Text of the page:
The dictionary definition is “A general vote by the electorate on a single political question that has been referred to them for a direct decision.”
In more explanatory terms, when our elected representatives pass legislation that the citizens don’t agree with, our only recourse is to seek a referendum on the ballot in order to overturn it. The process for seeking a referendum is to petition it per the rules of the state or county, depending upon whether it was a state or county bill.
In Maryland, state bills can be petitioned by a signature count of at least 3% of the number of people who voted in the last gubernatorial election, which in this election cycle is approximately 56,000 validated signatures.
Signatures must be collected and submitted to the Board of Elections according to very specific requirements and deadlines for validation. Each signature is then verified against voter registration rolls by the county in which the signer is registered to vote. If the Board of Elections certifies that enough valid signatures were collected according to the rules and in the specified timeframe, the implementation of the bill is halted until it is placed on the next general election ballot in the form of a question for a vote of the people.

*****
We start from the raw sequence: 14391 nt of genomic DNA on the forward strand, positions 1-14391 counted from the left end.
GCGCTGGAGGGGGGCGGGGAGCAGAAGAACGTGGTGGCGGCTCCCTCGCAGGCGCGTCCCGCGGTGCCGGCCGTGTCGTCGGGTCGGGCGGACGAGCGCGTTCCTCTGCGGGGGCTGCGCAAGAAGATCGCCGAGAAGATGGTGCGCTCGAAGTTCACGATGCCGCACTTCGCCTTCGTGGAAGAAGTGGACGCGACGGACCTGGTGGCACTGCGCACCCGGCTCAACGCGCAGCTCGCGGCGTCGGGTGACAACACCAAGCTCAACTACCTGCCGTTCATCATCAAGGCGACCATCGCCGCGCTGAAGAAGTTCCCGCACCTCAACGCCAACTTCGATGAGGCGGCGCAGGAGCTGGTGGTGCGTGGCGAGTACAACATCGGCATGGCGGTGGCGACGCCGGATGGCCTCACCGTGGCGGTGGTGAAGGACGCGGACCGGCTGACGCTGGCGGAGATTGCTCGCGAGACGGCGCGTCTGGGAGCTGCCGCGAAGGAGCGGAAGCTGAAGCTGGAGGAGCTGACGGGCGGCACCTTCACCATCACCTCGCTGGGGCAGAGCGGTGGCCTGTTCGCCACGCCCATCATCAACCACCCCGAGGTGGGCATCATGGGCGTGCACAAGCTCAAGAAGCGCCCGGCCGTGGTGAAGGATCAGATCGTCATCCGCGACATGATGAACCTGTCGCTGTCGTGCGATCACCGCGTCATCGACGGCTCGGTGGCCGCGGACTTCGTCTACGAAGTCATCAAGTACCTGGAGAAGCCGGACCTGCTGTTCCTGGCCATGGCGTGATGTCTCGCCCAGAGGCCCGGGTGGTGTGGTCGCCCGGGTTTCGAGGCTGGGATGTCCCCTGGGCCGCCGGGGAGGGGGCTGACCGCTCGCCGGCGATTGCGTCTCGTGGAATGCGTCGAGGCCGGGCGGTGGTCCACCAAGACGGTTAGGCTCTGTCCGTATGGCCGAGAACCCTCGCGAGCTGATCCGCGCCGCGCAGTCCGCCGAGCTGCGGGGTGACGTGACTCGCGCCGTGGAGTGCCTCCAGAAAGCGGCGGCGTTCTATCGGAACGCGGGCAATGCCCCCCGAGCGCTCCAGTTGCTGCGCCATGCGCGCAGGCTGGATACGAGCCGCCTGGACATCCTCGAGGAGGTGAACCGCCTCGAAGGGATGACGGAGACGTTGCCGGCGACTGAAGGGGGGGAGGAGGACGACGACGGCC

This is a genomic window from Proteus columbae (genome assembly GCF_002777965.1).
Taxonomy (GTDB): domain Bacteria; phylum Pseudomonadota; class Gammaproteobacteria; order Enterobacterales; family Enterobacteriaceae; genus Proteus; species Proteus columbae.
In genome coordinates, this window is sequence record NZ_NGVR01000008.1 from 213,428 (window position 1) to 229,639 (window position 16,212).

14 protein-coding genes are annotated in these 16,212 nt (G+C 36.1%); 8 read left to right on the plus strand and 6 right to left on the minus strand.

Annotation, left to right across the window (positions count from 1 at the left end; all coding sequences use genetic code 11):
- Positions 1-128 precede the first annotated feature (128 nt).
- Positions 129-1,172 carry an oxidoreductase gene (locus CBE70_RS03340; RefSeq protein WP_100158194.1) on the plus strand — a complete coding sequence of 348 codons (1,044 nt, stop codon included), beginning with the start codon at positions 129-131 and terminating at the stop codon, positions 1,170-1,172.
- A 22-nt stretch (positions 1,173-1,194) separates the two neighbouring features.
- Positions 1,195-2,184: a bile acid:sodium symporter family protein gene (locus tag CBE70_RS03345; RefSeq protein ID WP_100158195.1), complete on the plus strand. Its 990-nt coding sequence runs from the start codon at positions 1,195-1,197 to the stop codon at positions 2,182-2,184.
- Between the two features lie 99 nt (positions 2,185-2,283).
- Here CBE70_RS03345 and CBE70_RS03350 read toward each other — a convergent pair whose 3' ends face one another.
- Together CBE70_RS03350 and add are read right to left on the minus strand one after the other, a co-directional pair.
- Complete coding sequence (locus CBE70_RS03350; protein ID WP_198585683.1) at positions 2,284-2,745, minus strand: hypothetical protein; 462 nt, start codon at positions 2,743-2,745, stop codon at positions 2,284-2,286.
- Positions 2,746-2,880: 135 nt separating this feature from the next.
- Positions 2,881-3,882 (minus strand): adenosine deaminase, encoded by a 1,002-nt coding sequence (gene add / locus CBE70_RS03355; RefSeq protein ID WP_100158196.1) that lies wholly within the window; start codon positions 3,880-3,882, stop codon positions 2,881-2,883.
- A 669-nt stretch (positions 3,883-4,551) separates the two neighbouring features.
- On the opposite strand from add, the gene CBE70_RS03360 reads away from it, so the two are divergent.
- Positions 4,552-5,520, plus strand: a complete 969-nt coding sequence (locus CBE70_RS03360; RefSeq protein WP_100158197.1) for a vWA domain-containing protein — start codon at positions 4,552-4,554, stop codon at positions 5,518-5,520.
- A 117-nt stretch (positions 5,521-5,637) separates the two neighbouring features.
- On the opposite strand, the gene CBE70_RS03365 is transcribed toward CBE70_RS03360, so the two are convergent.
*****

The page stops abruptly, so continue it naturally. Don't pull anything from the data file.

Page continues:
Opponents to the referendum can challenge the certification in court, which has successfully blocked referendum questions in Maryland in the past. If the challenge is unsuccessful however, the question will be placed on the ballot.
The question language is developed by Maryland Legislative Services and approved by the Maryland Attorney General, and the petition sponsor has no say in the wording of the question. It is common to have disputes over the question language, which some say can be intentionally misleading.
Essentially, a referendum is the people’s check-and-balance over the legislature. It gives citizens final say over whether a controversial piece of legislation will become law. It places a democratic vote on a decision which had been made by our representative body, the legislature.
Not many of our state bills are ever taken to referendum. This year, only two were petitioned out of the nearly 1,500 bills submitted in 2012‘s regular session. It takes a huge effort and expense in a short time to petition a bill to referendum, so only the most offensive and unpopular bills are petitioned. Petitioners have to collect up to twice the required number of signatures to ensure that enough will be validated to refer the bill to the ballot. But having a viable referendum process in place is essential to a free republic. It serves as a moderator of our legislators’ actions when they know the citizens will rise up to petition radical bills. Successful petitions are an embarrassment and spanking to out-of-touch legislators who fail to represent their constituents or who cater to special interests over the best interests of the people.
Information on these state referendums can be found at www.mdpetitions.com.
There is also an active Baltimore County petition that addresses the signature requirements on the county level. Information and a copy of the petition can be downloaded at www.baltocopetitions.com.